It's Christmastime, when we let in light and banish shame and remind the Third World that its snowy over here in the land of us North American scum. And since it's Christmastime, one can indulge full tilt in an ever expanding array of Christmas themed television programming. Now, at my house, the Wife of DCeiver is a merry, full-on indulger of the Yuletide spirit, and, as such, loves her some Christmas specials, especially the cartoons we all enjoyed as kids.
But where she is ecumenical, I am, in my own flawed way, less forgiving. See, back in the days before basic cable, limited options kept most of the animated specials that weren't the cream of the crop sidelined. Now that there are all these cable channels, some of the crappier fare finds a home. And that's too bad--it's one of those ways progress tends to secretly ruin our lives. Over time, I've developed a pretty strict taxonomy of what Christmas specials are good, and which ones are the Worst Noel.
- How The Grinch Stole Christmas: By which I mean the animated cartoon, not the grotesque Jim Carrey atrocity, obvs.
- A Charlie Brown Christmas: I loved me some Charles Schulz as a kid and still enjoy the classic special. I even don't mind all the add on shorts that it comes with now, even though it reminds you that all the people who voiced the originals are dead.
- The original Rankin-Bass Rudolph The Red-Nosed Reindeer, complete with vaguely swishy abominable snowman, and the original Frosty the Snowman cartoon, because my niece and nephews enjoy them and stay relatively calm when they are on.
- Olive The Other Reindeer: If you like bad puns, Drew Barrymore, and Michael Stipe cameos, this cartoon is hella cute, one of the few attempts at making a newish cartoon that didn't end in pain and misery - mainly because it combines the talents of Matt Groenind and J. Otto Seibold
- Futurama's Xmas Story: Totally great Christmas episode, complete with robot wassailing, the establishment of "ask" being pronounced "axe," and a witty gag based on Harold Lloyd's Safety First!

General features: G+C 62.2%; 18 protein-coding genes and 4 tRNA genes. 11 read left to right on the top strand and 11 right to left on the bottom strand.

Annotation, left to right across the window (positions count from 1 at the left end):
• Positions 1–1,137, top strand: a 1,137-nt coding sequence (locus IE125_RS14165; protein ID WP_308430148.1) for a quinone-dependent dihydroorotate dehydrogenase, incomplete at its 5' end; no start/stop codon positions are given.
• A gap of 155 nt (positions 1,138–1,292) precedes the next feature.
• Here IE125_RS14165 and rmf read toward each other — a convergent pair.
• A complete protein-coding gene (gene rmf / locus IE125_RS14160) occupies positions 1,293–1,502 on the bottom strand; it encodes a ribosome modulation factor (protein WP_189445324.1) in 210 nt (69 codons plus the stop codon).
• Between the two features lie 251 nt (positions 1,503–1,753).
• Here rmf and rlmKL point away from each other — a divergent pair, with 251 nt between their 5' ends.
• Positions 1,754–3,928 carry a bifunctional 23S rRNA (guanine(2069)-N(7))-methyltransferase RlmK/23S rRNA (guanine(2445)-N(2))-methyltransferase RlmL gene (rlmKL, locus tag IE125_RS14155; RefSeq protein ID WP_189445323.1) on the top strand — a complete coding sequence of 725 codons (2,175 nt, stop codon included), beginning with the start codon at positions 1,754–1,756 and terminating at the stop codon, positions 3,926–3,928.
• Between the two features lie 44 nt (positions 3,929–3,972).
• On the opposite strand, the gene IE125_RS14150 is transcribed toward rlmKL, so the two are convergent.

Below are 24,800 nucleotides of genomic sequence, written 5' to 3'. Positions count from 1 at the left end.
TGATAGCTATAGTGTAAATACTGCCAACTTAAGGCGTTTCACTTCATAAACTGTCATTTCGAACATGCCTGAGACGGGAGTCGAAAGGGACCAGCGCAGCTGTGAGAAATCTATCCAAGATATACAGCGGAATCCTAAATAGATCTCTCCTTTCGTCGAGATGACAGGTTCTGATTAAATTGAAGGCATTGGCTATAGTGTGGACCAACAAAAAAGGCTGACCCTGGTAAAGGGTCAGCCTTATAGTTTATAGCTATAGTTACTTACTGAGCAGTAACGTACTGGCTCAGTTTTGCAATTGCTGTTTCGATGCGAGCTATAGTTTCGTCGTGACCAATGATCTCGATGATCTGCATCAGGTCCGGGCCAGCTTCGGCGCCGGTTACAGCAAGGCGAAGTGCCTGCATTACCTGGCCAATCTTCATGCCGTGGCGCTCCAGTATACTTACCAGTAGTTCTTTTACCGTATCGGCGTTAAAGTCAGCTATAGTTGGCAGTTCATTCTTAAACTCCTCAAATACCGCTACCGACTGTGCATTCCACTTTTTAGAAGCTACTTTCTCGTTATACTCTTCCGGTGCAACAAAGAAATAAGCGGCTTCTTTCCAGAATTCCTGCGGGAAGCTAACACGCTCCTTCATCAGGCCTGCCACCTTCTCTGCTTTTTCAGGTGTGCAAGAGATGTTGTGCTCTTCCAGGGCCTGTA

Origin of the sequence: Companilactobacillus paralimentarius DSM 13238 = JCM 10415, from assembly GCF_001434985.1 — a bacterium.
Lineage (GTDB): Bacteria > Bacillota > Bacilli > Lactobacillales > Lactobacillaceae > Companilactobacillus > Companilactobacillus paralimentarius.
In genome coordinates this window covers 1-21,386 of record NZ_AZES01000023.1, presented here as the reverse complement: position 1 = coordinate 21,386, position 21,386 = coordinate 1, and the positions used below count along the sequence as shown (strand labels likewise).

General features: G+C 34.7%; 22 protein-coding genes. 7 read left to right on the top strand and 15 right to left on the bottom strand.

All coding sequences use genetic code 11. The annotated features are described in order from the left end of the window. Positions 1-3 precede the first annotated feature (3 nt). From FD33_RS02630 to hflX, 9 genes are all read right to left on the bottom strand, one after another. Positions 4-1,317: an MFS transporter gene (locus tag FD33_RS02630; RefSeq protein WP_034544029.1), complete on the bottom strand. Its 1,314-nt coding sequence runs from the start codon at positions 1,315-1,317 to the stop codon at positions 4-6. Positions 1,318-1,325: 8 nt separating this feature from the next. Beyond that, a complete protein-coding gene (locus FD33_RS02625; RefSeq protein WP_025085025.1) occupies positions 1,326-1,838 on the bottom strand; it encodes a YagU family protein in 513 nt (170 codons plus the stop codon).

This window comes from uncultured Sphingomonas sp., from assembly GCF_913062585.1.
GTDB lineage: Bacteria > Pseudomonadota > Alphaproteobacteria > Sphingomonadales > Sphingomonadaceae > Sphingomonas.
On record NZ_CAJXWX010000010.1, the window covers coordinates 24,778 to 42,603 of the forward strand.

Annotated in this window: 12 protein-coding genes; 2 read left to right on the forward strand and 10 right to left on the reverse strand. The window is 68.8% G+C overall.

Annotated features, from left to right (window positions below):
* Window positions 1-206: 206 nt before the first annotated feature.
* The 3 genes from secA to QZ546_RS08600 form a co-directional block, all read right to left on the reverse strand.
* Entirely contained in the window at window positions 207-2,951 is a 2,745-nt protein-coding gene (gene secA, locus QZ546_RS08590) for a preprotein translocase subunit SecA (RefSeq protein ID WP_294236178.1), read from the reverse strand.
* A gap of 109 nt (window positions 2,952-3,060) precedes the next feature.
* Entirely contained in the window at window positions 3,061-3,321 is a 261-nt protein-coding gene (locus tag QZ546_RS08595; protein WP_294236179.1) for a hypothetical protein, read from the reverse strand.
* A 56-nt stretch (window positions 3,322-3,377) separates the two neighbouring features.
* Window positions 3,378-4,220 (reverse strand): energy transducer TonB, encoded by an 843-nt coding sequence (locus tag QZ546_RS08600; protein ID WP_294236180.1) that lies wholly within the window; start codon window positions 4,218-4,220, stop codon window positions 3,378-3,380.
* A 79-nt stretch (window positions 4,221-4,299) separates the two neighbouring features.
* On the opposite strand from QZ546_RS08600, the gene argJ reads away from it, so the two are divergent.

- The Year Without a Santa Claus: While definitely insipid, it's a pretty ambitious story.
- Santa Claus Is Coming To Town: Hopelessly fey and asinine, but worthy because it teaches children to hate fascism. And that's okay by me.
- Twas the Night Before Christmas: Utterly stupid tale about talking mice, incompetent clockmakers and songs that inspire people to serial killery. There was a time where I thought the special's greatest flaw was the idea that a newspaper would publish an editorial authored by a stuck up, intellectually priggish rodent. But then the New York Times hired Thomas Friedman.
- Rudolph's Shiny New Year: Sorry, but: Beloved Christmas Character + Some Holiday That's Not Christmas = TEH SUXXORS. Really, why not have Rudolph's Bitchin' Flag Day or Rudolph's Gender-Confused Cinco De Mayo?
- The Polar Express: Rubberized ghouls board a train, ride it to the North Pole, and add a thin veneer of primal terror to the souls of children.
- Nestor The Long Eared Donkey: Don't think I didn't catch this out as the crass exercise it was, Rankin Bass. Like the way "Nestor, the long eared donkey" has the exact same scansion as "Rudolph the Red Nosed Reindeer?"
- Every "Sequel" To The Original Frosty The Snowman: Man, these grew worse and worse as they went on. The one where John Goodman voiced Frosty was nothing but an insult, and they have some new sequel that looks like it was animated by the same guys who do Stroker and Hoop that is the Christmas special equivalent of watching dogshit congeal in the palm of your hand.
THE SO BAD IT'S AMAZING
- A Star Wars Holiday Special: After Jerry Lewis' The Day The Clown Cried, this might be the most painfully misconceived entertainment in the history of the universe. It has something to do with "Life Day" and holographic gymnastics and Chewbacca's wife, father, and kid - who are named Malla, Itchy and Lumpy, respectively. I am not making this up.
THE WHITE HOT RUN OFF FROM HELL'S BONGWATER
- I don't know what it's called, but the Rankin Bass special that takes place in Ireland with the Leprechauns and the Banshees. The one time I saw this special, I couldn't help thinking of that line from 1984, "Imagine a boot stamping on a human face - for ever." Mainly because I would have vastly preferred a boot to be stamping on my face forever than watch another minute of that excrement.